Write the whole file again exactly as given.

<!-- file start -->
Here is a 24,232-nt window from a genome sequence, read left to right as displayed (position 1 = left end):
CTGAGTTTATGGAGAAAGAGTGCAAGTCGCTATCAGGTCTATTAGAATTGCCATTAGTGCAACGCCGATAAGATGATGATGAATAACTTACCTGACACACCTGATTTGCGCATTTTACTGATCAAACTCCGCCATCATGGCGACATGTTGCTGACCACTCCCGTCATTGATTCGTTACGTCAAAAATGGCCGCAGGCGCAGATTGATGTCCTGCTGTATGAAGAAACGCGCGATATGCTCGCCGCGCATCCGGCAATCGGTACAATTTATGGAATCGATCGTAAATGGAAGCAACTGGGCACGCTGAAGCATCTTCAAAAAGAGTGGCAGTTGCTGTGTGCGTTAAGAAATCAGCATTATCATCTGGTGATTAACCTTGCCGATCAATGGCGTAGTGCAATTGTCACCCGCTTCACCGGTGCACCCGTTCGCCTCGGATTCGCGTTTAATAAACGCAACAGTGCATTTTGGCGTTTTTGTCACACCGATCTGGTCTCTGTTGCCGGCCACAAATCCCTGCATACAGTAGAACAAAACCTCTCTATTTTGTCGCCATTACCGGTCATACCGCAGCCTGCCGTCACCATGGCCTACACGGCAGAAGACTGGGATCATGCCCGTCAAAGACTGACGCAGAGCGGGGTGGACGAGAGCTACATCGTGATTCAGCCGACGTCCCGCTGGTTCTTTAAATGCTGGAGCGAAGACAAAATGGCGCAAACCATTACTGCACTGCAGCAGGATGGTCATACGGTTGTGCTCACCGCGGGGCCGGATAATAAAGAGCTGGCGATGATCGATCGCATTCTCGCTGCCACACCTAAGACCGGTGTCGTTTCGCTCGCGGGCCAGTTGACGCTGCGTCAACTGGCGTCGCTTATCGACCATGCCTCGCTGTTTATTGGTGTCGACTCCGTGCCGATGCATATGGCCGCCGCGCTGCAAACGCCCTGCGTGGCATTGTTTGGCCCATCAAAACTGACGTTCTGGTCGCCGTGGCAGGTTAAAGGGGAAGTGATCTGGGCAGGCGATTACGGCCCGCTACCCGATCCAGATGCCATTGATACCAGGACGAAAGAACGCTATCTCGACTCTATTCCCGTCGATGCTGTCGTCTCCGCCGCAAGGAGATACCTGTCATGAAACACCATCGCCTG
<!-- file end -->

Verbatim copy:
Here is a 24,232-nt window from a genome sequence, read left to right as displayed (position 1 = left end):
CTGAGTTTATGGAGAAAGAGTGCAAGTCGCTATCAGGTCTATTAGAATTGCCATTAGTGCAACGCCGATAAGATGATGATGAATAACTTACCTGACACACCTGATTTGCGCATTTTACTGATCAAACTCCGCCATCATGGCGACATGTTGCTGACCACTCCCGTCATTGATTCGTTACGTCAAAAATGGCCGCAGGCGCAGATTGATGTCCTGCTGTATGAAGAAACGCGCGATATGCTCGCCGCGCATCCGGCAATCGGTACAATTTATGGAATCGATCGTAAATGGAAGCAACTGGGCACGCTGAAGCATCTTCAAAAAGAGTGGCAGTTGCTGTGTGCGTTAAGAAATCAGCATTATCATCTGGTGATTAACCTTGCCGATCAATGGCGTAGTGCAATTGTCACCCGCTTCACCGGTGCACCCGTTCGCCTCGGATTCGCGTTTAATAAACGCAACAGTGCATTTTGGCGTTTTTGTCACACCGATCTGGTCTCTGTTGCCGGCCACAAATCCCTGCATACAGTAGAACAAAACCTCTCTATTTTGTCGCCATTACCGGTCATACCGCAGCCTGCCGTCACCATGGCCTACACGGCAGAAGACTGGGATCATGCCCGTCAAAGACTGACGCAGAGCGGGGTGGACGAGAGCTACATCGTGATTCAGCCGACGTCCCGCTGGTTCTTTAAATGCTGGAGCGAAGACAAAATGGCGCAAACCATTACTGCACTGCAGCAGGATGGTCATACGGTTGTGCTCACCGCGGGGCCGGATAATAAAGAGCTGGCGATGATCGATCGCATTCTCGCTGCCACACCTAAGACCGGTGTCGTTTCGCTCGCGGGCCAGTTGACGCTGCGTCAACTGGCGTCGCTTATCGACCATGCCTCGCTGTTTATTGGTGTCGACTCCGTGCCGATGCATATGGCCGCCGCGCTGCAAACGCCCTGCGTGGCATTGTTTGGCCCATCAAAACTGACGTTCTGGTCGCCGTGGCAGGTTAAAGGGGAAGTGATCTGGGCAGGCGATTACGGCCCGCTACCCGATCCAGATGCCATTGATACCAGGACGAAAGAACGCTATCTCGACTCTATTCCCGTCGATGCTGTCGTCTCCGCCGCAAGGAGATACCTGTCATGAAACACCATCGCCTG